People are going back and forth across the doorsill
where the two worlds touch.
The door is round and open.
Don’t go back to sleep.
…but for some time I have been going back to sleep,
irresistibly pulled deeper into the alluring and sheltered Dreaming world.
This morning, though, woken by my cat jumping into bed with me before four in the morning
and purring like an engine, I decided to get up. Looking at a floor strewn with paperwork, I was
vaguely wondering where to start creating a bit of space inside when a rising golden crescent
moon, perfectly framed between the trees, took my breath away and called me out.
Somehow, more than I’d ever been aware of before, all the constellations
harmoniously echoed the shadowed shapes of the horizon, reminding me of the
extraordinary book The Star Mirror by Mark Vidler. (“At the dawn of the new millennium
the brightest stars of the sky are coming into unprecedented alignments with the highest mountains
on earth and forming mirror images with sacred sites around the world.”)
This night, they seemed unprecedentedly aligned with my humble high dale.
Above the sleeping valley, which overflowed with luminous
moonlit mist like a chalice held in offering, a line of light ~ one of
the last of the Perseids meteor shower ~ pierced the darkness.
Where the two worlds touch felt tangibly,
sublimely present ~ right here, right now.
The dawn chorus is at its peak and
all of life is in full abundant manifestation,
with the Beltane full moon tonight
(lunar countdown here).
Life is sweet.
Sticking to the abundant manifestation theme,
I’m excited to announce that each of the Zhouyi’s
sixty-four hexagrams, or gua, now has its own page!
Much doing things sixty-four times still needs to follow
so that the name, a quote, links and more are all on there
too, but at least each gua now has space to grow into.
Rather than identify all of them by name on the sub-menu
(of the ‘oracle cards’ page) I reckoned it was more user-friendly
~ particularly if you want to look up a reading from elsewhere,
in which case the name and number could well be different ~
to identify them according to the trigrams, or ‘primary gua’
which make them up, as these never change.
(Apart from when they change into each other, of course,
which is a main feature of the Book of Changes ~
but that's another story for another time :)
Therefore joy, for example...
￼ ...is tagged as lake under lake.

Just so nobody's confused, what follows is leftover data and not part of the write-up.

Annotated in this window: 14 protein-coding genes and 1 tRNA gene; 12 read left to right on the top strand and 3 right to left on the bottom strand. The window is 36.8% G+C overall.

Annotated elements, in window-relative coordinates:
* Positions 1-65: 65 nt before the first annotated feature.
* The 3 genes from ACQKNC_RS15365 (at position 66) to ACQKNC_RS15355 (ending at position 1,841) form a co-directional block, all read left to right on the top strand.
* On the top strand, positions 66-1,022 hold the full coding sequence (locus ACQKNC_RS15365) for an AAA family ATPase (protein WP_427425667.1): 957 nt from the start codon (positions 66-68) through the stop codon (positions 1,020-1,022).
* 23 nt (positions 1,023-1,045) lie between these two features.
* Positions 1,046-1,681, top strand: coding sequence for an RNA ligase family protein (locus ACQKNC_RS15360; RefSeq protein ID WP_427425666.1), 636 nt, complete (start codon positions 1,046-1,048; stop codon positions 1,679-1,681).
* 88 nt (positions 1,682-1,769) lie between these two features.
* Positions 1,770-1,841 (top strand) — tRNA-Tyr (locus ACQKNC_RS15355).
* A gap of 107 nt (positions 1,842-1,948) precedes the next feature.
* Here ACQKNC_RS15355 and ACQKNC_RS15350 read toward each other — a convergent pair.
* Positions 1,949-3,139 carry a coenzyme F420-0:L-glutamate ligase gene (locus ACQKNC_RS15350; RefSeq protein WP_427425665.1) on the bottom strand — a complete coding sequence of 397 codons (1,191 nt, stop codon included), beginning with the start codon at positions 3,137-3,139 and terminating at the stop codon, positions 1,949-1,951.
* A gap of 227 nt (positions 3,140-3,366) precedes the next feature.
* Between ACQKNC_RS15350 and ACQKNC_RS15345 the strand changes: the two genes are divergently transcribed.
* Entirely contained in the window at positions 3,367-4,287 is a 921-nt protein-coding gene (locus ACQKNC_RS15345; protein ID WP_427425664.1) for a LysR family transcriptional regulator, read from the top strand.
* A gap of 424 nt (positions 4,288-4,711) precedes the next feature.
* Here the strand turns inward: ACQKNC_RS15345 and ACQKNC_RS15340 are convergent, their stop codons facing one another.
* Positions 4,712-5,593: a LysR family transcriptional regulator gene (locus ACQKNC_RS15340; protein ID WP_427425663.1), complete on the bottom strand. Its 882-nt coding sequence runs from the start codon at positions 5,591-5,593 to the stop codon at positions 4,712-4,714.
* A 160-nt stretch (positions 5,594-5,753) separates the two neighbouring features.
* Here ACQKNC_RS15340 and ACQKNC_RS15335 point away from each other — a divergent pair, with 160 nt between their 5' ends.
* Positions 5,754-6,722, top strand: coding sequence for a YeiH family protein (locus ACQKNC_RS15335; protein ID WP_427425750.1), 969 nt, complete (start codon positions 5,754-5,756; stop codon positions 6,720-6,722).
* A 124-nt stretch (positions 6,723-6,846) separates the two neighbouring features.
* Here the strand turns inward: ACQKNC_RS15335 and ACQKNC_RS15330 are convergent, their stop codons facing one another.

I'll be working on expanding these
gua pages in the following weeks.
(later note: er, make that months)
For today, have a blissful Beltane!
That the Sabian symbol for this Scorpio full Moon is
Crowds Coming Down The Mountain To Listen To One
Inspired Man is very apt, as this is also the most
sacred Buddhist festival: Wesak, anniversary
of Buddha's birth, death and enlightenment.
A potent way to honour this day is to focus with
renewed dedication on one's spiritual aspirations
and practise, including simple kindness to others.
The rewards for such efforts are said to be
immeasurably magnified not only on the day
of the full moon, but throughout the whole
of the sacred, merry month of May.
Buddha the Conquerer by Nicholas Roerich, 1925
If you can't fit in hours of practise this Wesak,
the esoteric tradition teaches that Buddha returns
to Earth for eight precious minutes at the moment of
this full moon, and that this is the most potent time in
the whole yearly cycle to be receptive to spiritual
attunement ~ and to chant the powerful
From the point of Light within the Mind of God
Let light stream forth into the minds of men.
Let Light descend on Earth.
From the point of Love within the Heart of God
Let love stream forth into the hearts of men.
May Christ return to Earth.
From the centre where the Will of God is known
Let purpose guide the little wills of men—
The purpose which the Masters know and serve.
From the centre which we call the race of men
Let the Plan of Love and Light work out
And may it seal the door where evil dwells.
Let Light and Love and Power restore the Plan on Earth.
I have to admit that, though having been taught this
many years ago, and resonating with the energy and
spirit of the words as a whole, I haven't used it as a
practise, as I got stuck on my resistance to the line
"and may it seal the door where evil dwells."
This, for me, evoked imagery of a cellar door to
a dark room full of malevolent, disowned shadow
forces who, when someone unsealed the door (as
inevitably happens in fairy tales) would burst out,
madder and more malevolent than ever.
Writing this blog reminded me that the gift of
the Invocation remained unused by me: there had
seemed no way around it, as I couldn't put all of my
heart into something which didn't feel wholly right ~
and making any change would have felt sacrilegious.
Then I came upon an entreaty ~ by the spiritual teacher
known in esoteric circles simply as the Tibetan ~ for "a united
use of The Great Invocation on the day of The Wesak full moon."
This mentioned that "All whom you can reach in the countries of the world
must be instructed and helped to spread the use of the Invocation in their
own language, and with the wording that will make it acceptable..."
With this encouragement, I decided to pen a version that evoked no
resistance in me ~ that I could happily use ~ and came up with this one:
This is my Beltane/Wesak offering, and what I'll
be invoking as the moon becomes full tonight.
What would be your most heartfelt, uplifting
offering and invocation? I'd love to know.
© shenpen chökyi 2013-2016